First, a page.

Seasonal Environmental Forecasting
In the next five years, we aim to take significant steps in the advancement of our knowledge concerning environmental prediction on timescales of days to centuries
The prediction of national and global weather and natural hazards, helps avoid danger to people and property and facilitates economic activity. In the ocean, some of the things we want to predict are tides and storm surges (on the time-scale of a few days) and changes in mean sea level and ocean circulation (on tide-scales of seasons to centuries), as well as harmful algal blooms and changes in ocean productivity and ecosystems. However, the prediction and analysis of these events on a time-scale of days to centuries faces many challenges, including refining the model resolution (which is generally restricted by computing power), obtaining the necessary atmospheric forcing (winds, sea level pressure, surface heating and evaporation-precipitation), and parameterising sub-grid-scale processes (this means describing the effects of turbulent eddies smaller than the model grid-size).
At the NOC we are involved in many areas of ocean model development, some of which specifically address the issues of environmental prediction. For example, scientists at NOC developed and help maintain the surge forecasting model for the UK, in collaboration with the Met Office. We are also members of the core development team for the NEMO model (Nucleus of European Modelling for the Ocean), a European collaborative model which is used for global and shelf-scale modelling by NOC and the Met Office. We continue to develop regional models at higher resolution e.g. for the UK shelf and adjacent North Atlantic at 1nm resolution. We also use a range of other models e.g. the FVCOM unstructured grid model which uses a triangular mesh for fitting coastal geometry, as well as wave models. We are involved in projects to develop an understanding of hydrodynamic and wave coupling and implementing these processes into the models we work with, to improve the accuracy of predictions.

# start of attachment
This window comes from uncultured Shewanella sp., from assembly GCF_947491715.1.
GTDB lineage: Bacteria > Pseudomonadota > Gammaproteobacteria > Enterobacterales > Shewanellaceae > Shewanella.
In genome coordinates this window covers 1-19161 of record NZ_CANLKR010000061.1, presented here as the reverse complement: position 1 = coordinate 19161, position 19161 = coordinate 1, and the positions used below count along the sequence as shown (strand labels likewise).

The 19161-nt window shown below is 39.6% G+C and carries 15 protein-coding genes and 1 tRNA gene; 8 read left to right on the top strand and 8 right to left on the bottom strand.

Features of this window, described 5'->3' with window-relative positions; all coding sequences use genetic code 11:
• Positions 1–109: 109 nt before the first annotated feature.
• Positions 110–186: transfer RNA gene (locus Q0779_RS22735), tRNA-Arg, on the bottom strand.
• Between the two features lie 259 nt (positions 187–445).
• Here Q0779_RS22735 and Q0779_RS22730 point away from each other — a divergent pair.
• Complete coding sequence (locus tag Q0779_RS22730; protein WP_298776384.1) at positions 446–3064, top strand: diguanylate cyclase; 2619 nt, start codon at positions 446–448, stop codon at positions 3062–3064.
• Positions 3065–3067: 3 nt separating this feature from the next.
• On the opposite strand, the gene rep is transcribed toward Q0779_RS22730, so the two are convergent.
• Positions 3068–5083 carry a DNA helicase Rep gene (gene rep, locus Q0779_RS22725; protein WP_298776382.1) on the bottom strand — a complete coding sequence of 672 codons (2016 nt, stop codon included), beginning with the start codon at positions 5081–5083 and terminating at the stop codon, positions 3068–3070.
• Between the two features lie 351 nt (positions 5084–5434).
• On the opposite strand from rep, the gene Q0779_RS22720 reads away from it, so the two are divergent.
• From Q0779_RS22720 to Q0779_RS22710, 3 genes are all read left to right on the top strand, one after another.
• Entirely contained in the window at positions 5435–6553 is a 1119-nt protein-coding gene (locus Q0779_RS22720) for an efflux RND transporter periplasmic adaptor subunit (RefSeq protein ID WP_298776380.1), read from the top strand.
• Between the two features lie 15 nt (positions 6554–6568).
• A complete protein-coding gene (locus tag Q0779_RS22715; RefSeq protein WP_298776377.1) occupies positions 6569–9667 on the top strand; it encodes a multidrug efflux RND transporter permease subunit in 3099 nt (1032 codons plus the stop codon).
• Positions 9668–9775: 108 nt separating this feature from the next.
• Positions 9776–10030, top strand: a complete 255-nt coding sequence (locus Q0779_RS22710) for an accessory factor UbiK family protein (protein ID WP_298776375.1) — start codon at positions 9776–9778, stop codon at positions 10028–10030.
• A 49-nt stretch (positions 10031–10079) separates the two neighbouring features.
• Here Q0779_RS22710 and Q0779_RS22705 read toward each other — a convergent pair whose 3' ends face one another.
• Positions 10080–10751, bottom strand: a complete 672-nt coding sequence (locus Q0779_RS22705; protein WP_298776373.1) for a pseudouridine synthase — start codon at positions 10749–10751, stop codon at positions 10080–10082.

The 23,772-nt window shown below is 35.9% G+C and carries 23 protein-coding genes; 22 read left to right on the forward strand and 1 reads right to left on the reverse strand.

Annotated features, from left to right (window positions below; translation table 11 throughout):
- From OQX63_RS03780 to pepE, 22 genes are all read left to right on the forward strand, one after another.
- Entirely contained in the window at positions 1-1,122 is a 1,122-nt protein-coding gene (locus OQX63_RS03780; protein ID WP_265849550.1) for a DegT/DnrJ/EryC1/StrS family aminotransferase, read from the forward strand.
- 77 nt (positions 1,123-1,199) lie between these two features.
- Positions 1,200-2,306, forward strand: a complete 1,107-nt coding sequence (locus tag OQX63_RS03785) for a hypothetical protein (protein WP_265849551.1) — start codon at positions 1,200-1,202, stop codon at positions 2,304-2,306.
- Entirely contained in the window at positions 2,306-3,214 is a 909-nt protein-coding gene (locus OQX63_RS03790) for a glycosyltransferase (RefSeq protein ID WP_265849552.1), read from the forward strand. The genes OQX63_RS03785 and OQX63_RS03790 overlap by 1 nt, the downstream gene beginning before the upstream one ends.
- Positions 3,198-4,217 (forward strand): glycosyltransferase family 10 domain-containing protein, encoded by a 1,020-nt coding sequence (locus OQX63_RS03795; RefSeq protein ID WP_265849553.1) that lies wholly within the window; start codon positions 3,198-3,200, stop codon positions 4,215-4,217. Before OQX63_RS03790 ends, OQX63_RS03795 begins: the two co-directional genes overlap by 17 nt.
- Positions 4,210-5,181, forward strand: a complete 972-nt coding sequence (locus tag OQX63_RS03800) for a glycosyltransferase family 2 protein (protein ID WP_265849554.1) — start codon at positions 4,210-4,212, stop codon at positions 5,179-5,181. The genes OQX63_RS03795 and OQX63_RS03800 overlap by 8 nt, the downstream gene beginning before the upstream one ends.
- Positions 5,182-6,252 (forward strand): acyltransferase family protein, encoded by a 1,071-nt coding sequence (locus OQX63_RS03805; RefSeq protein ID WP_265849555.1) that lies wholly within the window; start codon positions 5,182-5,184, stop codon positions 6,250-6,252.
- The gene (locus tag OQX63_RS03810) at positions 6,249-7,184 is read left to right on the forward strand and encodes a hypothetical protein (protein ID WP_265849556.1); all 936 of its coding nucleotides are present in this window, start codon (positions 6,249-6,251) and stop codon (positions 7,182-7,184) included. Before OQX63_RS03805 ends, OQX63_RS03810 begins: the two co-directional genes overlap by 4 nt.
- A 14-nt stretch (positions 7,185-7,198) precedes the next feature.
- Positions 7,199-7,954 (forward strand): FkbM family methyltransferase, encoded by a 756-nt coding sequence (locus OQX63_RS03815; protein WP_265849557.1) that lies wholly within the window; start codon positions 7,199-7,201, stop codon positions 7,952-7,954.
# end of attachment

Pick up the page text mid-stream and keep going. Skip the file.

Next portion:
We focus on understanding the processes of the global ocean and the coastal zone to make predictions about the environment. This includes the ocean’s responses to, and impacts of, extreme weather, well as changes in sea level due to global warming. We also observe and predict the transport of chemical or biological processes, for example investigating the present and future intrusion of salt water into the Bangladesh Delta, due to sea level rise and changes in precipitation, which affects water quality and limits the potential for poor farmers to irrigate their rice crops (espadeltas.net).
The benefit to society
By providing the best possible evidence on which to make informed decisions about how to protect communities from natural disasters, such as coastal flooding, NOC’s world-class research helps protect people and businesses. Furthermore, NOC’s environmental prediction can help facilitate economic activity, for example; by providing evidence about how best to harness marine energy or access marine resources.